Cost-effectiveness analysis of low versus high dose colistin in the treatment of multi-drug resistant pneumonia in Saudi Arabia
- 181 Downloads
Background Gram negative pathogens are increasingly resistant to commonly used first line antibiotics and colistin is in most cases the only medicine available. There is very limited information available comparing the effectiveness and costs of low versus high dose colistin with studies showing efficacy with both doses and with variable levels of adverse effects. The absence of a definite dosing strategy makes a model to compare low dose and high dose colistin invaluable in making decisions regarding the appropriate use of colistin. Objective This study was designed to evaluate the cost effectiveness of low versus high dose colistin in the treatment of Pneumonia caused by colistin-only sensitive gram negative bacteria from the perspective of a tertiary care hospital in Saudi Arabia. Setting 300-bed tertiary care hospital in Saudi Arabia. Method A retrospective review was conducted to compare the costs and outcomes of treatment of pneumonia with low versus high dose colistin. The model followed an average patient from initiation of treatment until clinical cure or failure. Main outcome measures The main outcomes were cure, nephrotoxicity, total direct costs per episode, cost per additional cure and cost per nephrotoxicity avoided. Results There was no significant difference between high and low dose colistin with regards to clinical cure (30% vs. 21%; p = 0.292). Significantly more patients experienced nephrotoxicity with high versus low dose colistin (30% vs. 8%; p = 0.004). With low dose colistin the incremental costs per nephrotoxicity avoided was SAR—3056.28. One-way sensitivity analyses did not change the overall results. Conclusion Low dose was not inferior to high dose colistin in terms of clinical cure and had a lower incidence of nephrotoxicity resulting in significant cost avoidance.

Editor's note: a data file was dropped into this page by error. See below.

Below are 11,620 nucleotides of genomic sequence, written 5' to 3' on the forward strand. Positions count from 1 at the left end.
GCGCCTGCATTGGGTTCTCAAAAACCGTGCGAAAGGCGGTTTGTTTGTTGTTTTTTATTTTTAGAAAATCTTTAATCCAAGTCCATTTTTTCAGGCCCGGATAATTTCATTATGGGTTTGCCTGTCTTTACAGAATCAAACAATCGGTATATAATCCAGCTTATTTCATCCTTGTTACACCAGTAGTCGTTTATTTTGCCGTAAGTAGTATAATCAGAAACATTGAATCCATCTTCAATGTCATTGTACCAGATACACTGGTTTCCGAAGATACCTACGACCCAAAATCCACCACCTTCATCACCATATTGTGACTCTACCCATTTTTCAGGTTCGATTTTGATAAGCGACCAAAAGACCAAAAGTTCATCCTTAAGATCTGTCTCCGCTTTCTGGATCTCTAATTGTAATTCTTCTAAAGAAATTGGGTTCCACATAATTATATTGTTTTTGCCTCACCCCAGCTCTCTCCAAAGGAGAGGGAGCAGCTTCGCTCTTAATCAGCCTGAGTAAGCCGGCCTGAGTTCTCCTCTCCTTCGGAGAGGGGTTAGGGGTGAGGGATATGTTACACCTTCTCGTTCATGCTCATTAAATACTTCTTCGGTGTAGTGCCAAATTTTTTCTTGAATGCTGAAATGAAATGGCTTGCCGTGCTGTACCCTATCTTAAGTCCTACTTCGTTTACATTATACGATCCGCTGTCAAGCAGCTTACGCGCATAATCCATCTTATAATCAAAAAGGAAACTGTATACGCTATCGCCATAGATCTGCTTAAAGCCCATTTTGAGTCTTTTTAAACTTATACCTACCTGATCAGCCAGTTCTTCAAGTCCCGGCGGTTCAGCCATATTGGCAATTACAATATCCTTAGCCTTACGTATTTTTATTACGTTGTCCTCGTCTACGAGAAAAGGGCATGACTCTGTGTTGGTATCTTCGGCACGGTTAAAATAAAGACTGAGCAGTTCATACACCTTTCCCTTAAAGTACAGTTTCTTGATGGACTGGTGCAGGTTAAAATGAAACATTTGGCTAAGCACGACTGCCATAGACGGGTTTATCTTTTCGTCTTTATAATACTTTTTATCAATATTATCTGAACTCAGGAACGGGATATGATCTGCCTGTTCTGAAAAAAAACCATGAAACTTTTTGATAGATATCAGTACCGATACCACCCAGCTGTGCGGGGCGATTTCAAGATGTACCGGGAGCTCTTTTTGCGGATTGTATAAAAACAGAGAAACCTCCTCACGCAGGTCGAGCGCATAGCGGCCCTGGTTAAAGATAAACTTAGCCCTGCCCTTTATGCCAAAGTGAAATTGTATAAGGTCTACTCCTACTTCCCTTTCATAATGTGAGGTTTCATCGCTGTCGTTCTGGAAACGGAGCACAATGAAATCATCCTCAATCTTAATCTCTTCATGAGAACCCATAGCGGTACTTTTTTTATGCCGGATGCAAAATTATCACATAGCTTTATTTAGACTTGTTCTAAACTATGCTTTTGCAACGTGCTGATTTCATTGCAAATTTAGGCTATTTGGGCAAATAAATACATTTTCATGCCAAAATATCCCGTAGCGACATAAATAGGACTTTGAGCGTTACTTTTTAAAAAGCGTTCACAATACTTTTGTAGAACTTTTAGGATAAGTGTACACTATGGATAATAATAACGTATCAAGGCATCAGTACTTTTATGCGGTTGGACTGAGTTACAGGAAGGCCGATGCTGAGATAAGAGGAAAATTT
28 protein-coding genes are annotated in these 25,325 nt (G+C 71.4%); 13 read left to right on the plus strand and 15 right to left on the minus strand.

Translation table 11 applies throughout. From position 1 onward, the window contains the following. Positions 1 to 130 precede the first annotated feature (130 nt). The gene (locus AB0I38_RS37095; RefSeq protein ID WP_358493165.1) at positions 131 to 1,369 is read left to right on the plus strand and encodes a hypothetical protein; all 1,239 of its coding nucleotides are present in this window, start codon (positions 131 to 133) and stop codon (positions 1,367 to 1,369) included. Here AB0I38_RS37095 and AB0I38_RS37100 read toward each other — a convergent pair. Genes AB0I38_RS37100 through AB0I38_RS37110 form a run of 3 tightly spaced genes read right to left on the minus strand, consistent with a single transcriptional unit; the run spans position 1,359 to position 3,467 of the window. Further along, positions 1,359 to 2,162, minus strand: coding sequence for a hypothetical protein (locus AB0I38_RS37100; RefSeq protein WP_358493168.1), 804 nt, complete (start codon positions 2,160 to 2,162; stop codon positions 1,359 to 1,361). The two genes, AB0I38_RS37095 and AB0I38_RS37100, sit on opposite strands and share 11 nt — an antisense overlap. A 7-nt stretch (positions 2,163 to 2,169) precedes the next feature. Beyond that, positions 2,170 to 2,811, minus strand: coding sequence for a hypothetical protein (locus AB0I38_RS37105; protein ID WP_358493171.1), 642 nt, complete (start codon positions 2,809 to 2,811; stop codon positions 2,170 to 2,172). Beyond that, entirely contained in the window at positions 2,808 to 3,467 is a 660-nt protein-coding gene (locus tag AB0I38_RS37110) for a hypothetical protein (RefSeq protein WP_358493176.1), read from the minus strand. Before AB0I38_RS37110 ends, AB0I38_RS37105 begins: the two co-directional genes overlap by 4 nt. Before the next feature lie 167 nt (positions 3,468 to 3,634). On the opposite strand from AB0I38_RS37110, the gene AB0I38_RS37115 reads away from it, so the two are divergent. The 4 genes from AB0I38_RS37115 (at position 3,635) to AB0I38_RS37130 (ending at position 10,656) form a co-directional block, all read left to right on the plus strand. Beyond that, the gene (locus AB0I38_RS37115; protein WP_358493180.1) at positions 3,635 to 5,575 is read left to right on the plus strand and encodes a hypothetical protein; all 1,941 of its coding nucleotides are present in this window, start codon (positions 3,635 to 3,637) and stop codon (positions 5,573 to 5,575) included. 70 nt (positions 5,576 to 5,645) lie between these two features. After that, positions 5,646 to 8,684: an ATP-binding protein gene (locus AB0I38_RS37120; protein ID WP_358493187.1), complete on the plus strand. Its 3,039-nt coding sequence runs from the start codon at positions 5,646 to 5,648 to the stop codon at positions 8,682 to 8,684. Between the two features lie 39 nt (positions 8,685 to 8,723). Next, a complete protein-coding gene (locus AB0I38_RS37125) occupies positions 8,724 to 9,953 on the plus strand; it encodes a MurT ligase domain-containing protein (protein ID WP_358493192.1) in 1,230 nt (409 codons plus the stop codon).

KeywordsColistin Cost effectiveness Efficacy Gram negative Multi drug resistant Pneumonia Saudi Arabia
We thank Ms. Analyn Crisostomo (B.Pharm) for collecting data on some study variables and Ms. Iman Moustafa (M.Pharm) for assistance with layout and proof reading.
Conflicts of interest
The authors declare that they have no conflicts of interest.
- 1.Focaccia R, Gomes Da Conceicao OJ. Pneumonia hospitalar. Rev Bras Med. 1994;51(SPEC. ISS.):95–8.Google Scholar
- 5.Navoa-Ng JA, Berba R, Galapia YA, Rosenthal VD, Villanueva VD, Tolentino MCV, et al. Device-associated infections rates in adult, pediatric, and neonatal intensive care units of hospitals in the Philippines: International Nosocomial Infection Control Consortium (INICC) findings. Am J Infect Control. 2011;39(7):548–54.CrossRefGoogle Scholar
- 6.Scott II RD. The direct medical costs of healthcare-associated infections in U.S. hospitals and the benefits of prevention. CDC; 2009.Google Scholar